Where Y’Eat: Riding The (Roast Beef) Gravy Train

Aug 1, 2013

Are the skills required to handle a roast beef po-boy passed down the family line? And when are New Orleans kids old enough to manage their own? These are some of the questions that come up when considering one of the city's classic sandwiches.

You don't make a roast beef po-boy like any other sandwich, and you don't eat one like all the others either. I was reminded of this during the course of two different meals at a pair of casual restaurants that feed the local mania.

At Porter & Luke’s, a new restaurant on Metairie Road, the roast beef is of that style that seems like one mass of meat, until you bite in or otherwise disturb its repose and all the little irregular strands of beef reveal their finer texture. The top of the loaf is firm and toasty-crisp, while after just a minute the bottom side has essentially become one with the robust but carefully applied gravy. Eating such a creation is not an offhand affair, but rather a two-fisted effort. The techniques of lifting, maneuvering and holding it all more-or-less together is a tribal skill shared by locals weaned on po-boys like this.

Which brings us to another po-boy, at another restaurant, Bear’s Po-boys, whose goodness is foretold by a roll of paper towels. Now, when there’s a paper towel roll provided for you at a seafood boil, you know you have a practical host. When you find the same roll on the table at a po-boy joint, you know you need to try the roast beef.

Of course that signal is a little redundant at Bear’s Po-boys. This restaurant name has long been synonymous with dripping, over-stuffed roast beef po-boys thanks to a string of related but independently-run locations around the Northshore. In 2010, a branch of Bear’s quietly opened in Metairie, taking over an attached dining room at Gennaro’s, which is a neon-trimmed, Depression-era barroom practically underneath the Causeway Boulevard overpass.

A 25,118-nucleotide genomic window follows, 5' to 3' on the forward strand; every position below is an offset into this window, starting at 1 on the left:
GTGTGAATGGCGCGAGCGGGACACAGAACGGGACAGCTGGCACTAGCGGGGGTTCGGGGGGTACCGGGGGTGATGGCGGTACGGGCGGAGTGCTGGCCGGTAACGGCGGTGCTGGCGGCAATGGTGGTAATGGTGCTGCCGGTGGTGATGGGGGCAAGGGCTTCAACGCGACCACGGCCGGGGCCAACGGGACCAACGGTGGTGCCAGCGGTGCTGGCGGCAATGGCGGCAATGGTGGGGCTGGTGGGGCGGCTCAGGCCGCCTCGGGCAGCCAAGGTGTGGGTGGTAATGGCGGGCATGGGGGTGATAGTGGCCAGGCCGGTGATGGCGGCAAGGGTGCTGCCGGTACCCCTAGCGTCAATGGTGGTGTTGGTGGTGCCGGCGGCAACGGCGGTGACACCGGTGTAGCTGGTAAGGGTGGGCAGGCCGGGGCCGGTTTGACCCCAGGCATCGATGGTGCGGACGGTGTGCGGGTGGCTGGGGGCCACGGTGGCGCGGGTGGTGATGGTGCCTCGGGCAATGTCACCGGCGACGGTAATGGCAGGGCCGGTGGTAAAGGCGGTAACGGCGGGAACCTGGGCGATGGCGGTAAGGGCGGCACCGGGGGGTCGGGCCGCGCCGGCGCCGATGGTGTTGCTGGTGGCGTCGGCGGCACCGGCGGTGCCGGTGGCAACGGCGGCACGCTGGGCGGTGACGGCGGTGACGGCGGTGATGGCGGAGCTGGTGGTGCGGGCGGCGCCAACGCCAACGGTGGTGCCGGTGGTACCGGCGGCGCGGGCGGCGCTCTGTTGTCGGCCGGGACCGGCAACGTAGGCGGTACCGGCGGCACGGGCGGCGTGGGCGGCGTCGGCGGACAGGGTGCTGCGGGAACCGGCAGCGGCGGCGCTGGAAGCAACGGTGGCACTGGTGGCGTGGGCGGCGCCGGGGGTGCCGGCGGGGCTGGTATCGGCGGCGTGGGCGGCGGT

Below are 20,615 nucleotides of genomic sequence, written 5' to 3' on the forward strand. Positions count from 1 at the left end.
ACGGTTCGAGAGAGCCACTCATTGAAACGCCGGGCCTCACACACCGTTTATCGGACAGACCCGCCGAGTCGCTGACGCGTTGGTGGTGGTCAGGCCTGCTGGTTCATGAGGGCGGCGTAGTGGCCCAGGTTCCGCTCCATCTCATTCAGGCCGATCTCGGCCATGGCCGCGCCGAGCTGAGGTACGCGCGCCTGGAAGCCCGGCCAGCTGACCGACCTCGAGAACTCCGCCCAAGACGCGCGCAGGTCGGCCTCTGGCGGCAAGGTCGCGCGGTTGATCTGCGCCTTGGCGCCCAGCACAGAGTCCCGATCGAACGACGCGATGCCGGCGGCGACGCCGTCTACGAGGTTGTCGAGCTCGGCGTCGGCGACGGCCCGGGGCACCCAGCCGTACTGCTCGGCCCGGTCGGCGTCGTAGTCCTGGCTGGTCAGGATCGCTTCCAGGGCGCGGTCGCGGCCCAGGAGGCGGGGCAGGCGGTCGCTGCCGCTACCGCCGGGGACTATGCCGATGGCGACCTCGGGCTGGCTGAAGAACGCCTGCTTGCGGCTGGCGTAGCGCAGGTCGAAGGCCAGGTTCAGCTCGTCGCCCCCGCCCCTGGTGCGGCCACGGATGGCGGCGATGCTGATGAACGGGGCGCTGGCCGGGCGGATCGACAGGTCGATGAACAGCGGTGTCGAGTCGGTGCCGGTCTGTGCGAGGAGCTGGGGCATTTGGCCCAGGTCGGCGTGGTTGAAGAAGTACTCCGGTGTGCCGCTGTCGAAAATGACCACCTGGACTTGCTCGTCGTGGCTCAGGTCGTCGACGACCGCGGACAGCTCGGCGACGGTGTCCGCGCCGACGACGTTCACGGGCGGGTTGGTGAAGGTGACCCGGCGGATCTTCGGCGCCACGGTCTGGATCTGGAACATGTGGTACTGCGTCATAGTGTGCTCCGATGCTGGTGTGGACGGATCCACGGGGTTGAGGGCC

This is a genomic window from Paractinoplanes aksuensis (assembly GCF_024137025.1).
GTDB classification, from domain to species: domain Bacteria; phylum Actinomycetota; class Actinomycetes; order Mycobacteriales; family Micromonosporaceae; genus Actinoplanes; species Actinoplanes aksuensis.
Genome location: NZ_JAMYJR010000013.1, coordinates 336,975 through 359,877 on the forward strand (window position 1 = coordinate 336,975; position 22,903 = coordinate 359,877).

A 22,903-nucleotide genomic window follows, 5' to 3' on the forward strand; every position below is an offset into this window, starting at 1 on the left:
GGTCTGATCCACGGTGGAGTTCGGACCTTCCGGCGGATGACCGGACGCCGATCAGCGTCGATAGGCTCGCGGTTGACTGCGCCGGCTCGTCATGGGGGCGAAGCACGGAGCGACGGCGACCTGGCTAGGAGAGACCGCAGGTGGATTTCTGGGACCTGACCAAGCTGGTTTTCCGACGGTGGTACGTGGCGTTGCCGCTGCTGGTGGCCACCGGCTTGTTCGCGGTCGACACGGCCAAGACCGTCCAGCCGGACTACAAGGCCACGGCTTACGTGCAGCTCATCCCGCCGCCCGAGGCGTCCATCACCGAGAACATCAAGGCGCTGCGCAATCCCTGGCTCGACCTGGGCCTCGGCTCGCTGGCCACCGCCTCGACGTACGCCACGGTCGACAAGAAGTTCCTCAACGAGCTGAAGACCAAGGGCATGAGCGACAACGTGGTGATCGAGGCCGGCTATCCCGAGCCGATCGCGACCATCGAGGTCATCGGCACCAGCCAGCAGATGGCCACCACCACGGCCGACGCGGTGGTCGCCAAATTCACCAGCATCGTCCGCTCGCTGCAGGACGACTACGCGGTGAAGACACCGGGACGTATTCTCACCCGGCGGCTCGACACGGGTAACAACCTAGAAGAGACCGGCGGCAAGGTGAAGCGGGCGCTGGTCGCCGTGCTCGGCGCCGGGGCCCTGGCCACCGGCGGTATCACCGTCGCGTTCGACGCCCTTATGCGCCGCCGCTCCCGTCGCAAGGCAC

The beef is cut thin against the grain, carrying a little onion flavor, a bit of pepper and a full meaty taste. It might sound elementary that beef should taste meaty, but unfortunately that cannot always be taken for granted these days. Bear’s roast beef is awash with something like debris jus — wet, salty and wholly fused with tiny bits of meat. The crackly-crusted Leidenheimer loaf does its best, but, well, you’ll be glad those paper towels are at hand.

Bear’s debris is in no way limited to po-boys. It goes over cheese fries and it’s layered on a specialty burger, acting less as a topping and more as an equal partner to the patty. In fact, you can order a little tea cup-sized side order of the debris here. You may be surprised what you catch yourself pouring it over. I recommend the burly, ruffle-cut potato chips they fry up in back. 

Though Bear’s Po-boy’s at Gennaro’s shares a roof with a bar, it is family friendly. There’s even a children’s menu with chicken tenders and such. But that begs the question: how old do New Orleans kids need to be before they’re entrusted with their own roast beef po-boy? Start them young, I say. Managing a proper roast beef po-boy is a lifelong skill. And if they make a mess of it, that’s all part of the process. 

Bear’s Po-boys at Gennaro’s

3206 Metairie Rd., Metairie, (504) 833-9226

Porter & Luke’s

1517 Metairie Rd., Metairie, (504) 875-4555